Vintage Artwork Fading? Add a Layer of Carbon Atoms for Protection
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(Inside Science) -- Flash photography, meet your match: graphene.
"No Flash Photography" signs adorn museums and art galleries across the globe because excessive light can damage or destroy artwork. A team of European scientists has developed a way to use a layer of carbon atoms to protect colors in artworks from fading, and European museums are already showing interest in this new technique.
The fading cadmium yellows in Van Gogh's "Flowers in a Blue Vase" and Munch's "The Scream" that are degrading into white are a famous example of how color can disappear from paintings. It's a well-studied problem, said Francesca Gherardi, a materials scientist at Historic England, a government organization that conserves, protects and supports England's cultural heritage. Because light and moisture primarily cause the fading, a museum's environment needs to be perfectly controlled, both for display and storage. Some artists choose to add a layer of varnish atop their paintings, or museums cover artworks with protective glass, but they don't always do that, Gherardi said.
Costas Galiotis, a nanomaterial researcher at the University of Patras in Greece, knew all about graphene's wonderous properties. It can be as thin as one atom and, importantly, transparent. It absorbs ultraviolet light. And it can work as a barrier between an object and gas molecules such as oxygen and water vapor. That is why Galiotis, one of the authors of the study published in the journal Nature Nanotechnology in July, thought he could use graphene to protect artwork.
Lifting a small layer of graphene from graphite can be simple -- you can peel it off with tape. But placing a large layer of carbon atoms on top of artwork was not an easy task, Galiotis wrote in an email to Inside Science. Directly depositing graphene on a surface can require an extremely high temperature of 1,000 degrees Celsius and extremely low pressure of one ten-thousandth atmospheric pressure. Fragile artwork can't withstand these conditions, so Galiotis and his co-workers had to devise a multistep process to get the graphene on the art. In this process, a graphene layer is deposited onto a sheet of copper foil, then transferred onto an adhesive film, and then finally rolled onto the artwork from the adhesive like a transfer sticker.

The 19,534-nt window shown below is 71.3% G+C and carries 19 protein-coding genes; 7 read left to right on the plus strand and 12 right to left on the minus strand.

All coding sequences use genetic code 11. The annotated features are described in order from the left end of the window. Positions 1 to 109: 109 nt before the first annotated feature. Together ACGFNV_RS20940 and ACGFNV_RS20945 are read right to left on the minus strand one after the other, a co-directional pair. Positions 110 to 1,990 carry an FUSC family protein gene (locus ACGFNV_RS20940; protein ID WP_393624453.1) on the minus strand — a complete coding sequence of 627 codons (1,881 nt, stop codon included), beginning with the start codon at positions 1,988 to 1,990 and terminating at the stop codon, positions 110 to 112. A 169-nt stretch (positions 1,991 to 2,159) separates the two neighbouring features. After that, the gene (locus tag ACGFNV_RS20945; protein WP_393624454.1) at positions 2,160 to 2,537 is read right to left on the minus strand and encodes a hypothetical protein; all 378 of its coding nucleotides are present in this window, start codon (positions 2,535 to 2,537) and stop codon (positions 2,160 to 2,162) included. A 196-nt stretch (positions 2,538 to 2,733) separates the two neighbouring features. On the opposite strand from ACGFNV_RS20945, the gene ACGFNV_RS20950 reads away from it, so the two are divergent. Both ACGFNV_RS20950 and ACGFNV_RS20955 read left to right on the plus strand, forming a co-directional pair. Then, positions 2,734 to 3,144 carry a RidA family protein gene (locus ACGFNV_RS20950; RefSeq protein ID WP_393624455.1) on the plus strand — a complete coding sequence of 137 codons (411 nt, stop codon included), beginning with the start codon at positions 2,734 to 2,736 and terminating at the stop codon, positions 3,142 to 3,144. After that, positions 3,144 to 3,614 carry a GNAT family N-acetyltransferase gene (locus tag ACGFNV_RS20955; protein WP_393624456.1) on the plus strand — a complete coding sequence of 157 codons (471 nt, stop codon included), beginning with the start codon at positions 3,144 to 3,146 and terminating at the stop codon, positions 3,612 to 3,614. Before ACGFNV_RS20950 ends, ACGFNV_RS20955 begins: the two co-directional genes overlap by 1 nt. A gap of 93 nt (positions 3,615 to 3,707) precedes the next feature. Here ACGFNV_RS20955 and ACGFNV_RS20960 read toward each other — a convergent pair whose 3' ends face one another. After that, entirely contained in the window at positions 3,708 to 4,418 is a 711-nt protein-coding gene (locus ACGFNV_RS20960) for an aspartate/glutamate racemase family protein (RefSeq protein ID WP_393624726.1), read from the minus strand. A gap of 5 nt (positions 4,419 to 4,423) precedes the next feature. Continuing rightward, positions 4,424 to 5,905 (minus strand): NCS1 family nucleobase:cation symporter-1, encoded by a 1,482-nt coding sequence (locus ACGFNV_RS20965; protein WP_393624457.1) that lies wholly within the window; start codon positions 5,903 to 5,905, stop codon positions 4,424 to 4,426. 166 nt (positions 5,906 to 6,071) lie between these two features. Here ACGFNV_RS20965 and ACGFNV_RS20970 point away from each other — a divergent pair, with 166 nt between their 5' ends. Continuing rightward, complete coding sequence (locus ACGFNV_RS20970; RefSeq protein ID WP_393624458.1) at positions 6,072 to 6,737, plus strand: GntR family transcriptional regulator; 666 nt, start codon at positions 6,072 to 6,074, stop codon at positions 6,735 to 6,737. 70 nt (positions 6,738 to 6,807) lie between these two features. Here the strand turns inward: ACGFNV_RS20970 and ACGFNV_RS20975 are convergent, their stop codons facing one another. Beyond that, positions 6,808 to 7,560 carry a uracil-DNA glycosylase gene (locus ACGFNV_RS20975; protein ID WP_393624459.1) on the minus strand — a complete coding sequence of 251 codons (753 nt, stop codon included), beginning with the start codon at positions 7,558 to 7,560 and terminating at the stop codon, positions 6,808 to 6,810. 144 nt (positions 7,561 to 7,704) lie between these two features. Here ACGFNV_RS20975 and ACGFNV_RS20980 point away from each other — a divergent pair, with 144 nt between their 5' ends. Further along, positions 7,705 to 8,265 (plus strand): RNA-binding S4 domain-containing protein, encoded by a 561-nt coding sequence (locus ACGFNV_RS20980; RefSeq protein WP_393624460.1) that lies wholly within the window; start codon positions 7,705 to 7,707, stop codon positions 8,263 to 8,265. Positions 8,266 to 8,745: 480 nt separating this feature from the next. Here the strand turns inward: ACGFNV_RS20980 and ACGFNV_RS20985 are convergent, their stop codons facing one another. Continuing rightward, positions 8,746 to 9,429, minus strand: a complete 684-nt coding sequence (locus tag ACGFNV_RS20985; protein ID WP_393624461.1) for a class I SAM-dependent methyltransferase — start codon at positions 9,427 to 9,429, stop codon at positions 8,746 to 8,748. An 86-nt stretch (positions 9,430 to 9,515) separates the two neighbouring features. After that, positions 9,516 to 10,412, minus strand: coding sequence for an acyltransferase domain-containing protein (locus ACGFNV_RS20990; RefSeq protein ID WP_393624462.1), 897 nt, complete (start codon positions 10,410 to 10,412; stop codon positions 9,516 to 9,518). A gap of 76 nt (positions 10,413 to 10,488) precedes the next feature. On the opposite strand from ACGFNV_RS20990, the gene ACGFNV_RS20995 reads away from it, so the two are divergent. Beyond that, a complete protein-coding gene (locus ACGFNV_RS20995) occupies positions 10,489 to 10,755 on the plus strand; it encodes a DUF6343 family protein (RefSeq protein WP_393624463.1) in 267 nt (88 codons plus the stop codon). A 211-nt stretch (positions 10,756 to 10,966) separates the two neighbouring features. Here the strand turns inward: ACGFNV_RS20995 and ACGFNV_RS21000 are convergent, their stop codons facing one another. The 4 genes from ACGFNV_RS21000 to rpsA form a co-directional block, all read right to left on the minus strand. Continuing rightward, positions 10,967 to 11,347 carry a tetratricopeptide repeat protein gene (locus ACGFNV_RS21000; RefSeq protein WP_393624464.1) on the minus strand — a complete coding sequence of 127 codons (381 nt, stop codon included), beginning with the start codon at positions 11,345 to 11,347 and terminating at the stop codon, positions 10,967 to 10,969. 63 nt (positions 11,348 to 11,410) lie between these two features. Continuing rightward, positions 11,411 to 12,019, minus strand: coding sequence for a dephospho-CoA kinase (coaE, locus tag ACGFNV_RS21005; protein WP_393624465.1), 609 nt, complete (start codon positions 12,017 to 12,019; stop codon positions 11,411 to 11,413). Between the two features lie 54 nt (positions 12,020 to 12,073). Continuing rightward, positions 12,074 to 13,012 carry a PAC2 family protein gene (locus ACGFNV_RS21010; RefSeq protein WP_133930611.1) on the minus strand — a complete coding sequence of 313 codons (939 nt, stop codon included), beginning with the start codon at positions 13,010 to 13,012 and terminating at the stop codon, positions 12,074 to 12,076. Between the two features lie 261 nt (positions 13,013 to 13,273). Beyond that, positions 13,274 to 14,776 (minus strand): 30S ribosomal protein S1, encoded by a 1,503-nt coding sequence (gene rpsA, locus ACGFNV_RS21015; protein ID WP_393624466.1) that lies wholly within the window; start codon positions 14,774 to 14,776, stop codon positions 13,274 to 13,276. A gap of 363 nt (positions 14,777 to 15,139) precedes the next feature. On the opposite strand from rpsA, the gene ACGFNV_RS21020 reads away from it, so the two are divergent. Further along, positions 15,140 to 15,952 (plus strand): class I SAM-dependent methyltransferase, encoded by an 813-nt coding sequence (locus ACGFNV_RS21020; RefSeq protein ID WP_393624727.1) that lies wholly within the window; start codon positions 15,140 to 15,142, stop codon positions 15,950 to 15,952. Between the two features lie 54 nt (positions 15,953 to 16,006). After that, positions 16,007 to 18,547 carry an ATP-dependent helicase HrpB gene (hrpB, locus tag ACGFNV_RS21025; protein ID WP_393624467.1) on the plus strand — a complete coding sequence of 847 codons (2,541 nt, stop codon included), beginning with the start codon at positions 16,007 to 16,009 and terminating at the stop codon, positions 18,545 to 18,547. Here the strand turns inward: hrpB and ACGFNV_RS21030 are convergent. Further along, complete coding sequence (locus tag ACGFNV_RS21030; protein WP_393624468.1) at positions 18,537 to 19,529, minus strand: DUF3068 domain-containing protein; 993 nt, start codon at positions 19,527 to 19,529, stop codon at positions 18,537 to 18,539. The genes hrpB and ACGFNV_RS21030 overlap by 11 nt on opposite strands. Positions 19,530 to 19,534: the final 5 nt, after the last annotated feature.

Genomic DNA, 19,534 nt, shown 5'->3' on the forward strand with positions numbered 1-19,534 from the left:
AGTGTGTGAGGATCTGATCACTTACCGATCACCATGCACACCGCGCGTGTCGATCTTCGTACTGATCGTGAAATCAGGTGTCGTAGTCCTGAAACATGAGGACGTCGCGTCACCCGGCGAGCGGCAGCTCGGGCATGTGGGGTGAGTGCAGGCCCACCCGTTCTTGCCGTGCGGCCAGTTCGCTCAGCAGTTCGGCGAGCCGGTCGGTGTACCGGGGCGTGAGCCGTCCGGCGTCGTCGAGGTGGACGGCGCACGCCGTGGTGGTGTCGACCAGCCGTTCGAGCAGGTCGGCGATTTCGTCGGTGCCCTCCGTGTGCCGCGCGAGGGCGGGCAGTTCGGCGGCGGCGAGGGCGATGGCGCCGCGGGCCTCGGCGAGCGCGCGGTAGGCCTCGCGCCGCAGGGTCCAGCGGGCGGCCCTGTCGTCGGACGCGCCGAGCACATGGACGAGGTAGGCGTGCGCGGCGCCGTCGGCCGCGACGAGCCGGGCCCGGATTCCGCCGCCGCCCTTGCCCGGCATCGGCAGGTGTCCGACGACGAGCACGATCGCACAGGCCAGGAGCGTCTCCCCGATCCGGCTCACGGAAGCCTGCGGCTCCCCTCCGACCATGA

When the protective layer of graphene was tested with mock-up artworks, the graphene successfully slowed the fading of the colors. The technique protected smoother surfaces such as glossy photographs better than canvas works.
Galiotis wanted to test the technique on actual artworks, so he solicited them through his networks. But many artists were reluctant to donate, as participating in the experiment would mean that their work would be exposed to intense light for a long time, which would destroy it. "Fortunately for us, an Athenian painter, Ms. Matina Stavropoulou, became fascinated by our technique and donated to us a number of her latest works for research purposes," Galiotis wrote. And the results seen in mock-ups also held up when tested on real artworks. When half of Stavropoulou's piece "Triton and Nereid" was covered by a layer of graphene and the other half was not, the pinks and blues of the protected half were 27.5% and 38.5% less faded than the other half, respectively, when subjected to intense white light for 1,050 hours, equivalent to over 200 years in an exhibition setting.
One final advantage of this new technique is removability. The graphene layer can be easily removed using a rubber eraser. However, Gherardi, who was not involved in the new research, said using an eraser on a work of art is not always ideal. To that, Galiotis said cautious artists or museums could choose to apply the graphene to protective picture framing glass instead.
Galiotis said he envisions his technique being used globally; several museums and art conservators have already expressed interest. And Gherardi said she could easily imagine the new technique being used widely for storage and transportation. A lot can go wrong when artworks are being transferred from one museum to another, especially when exposed to not-so-ideal temperature and humidity. "The properties [of graphene] are really remarkable, and they can make a difference," Gherardi said.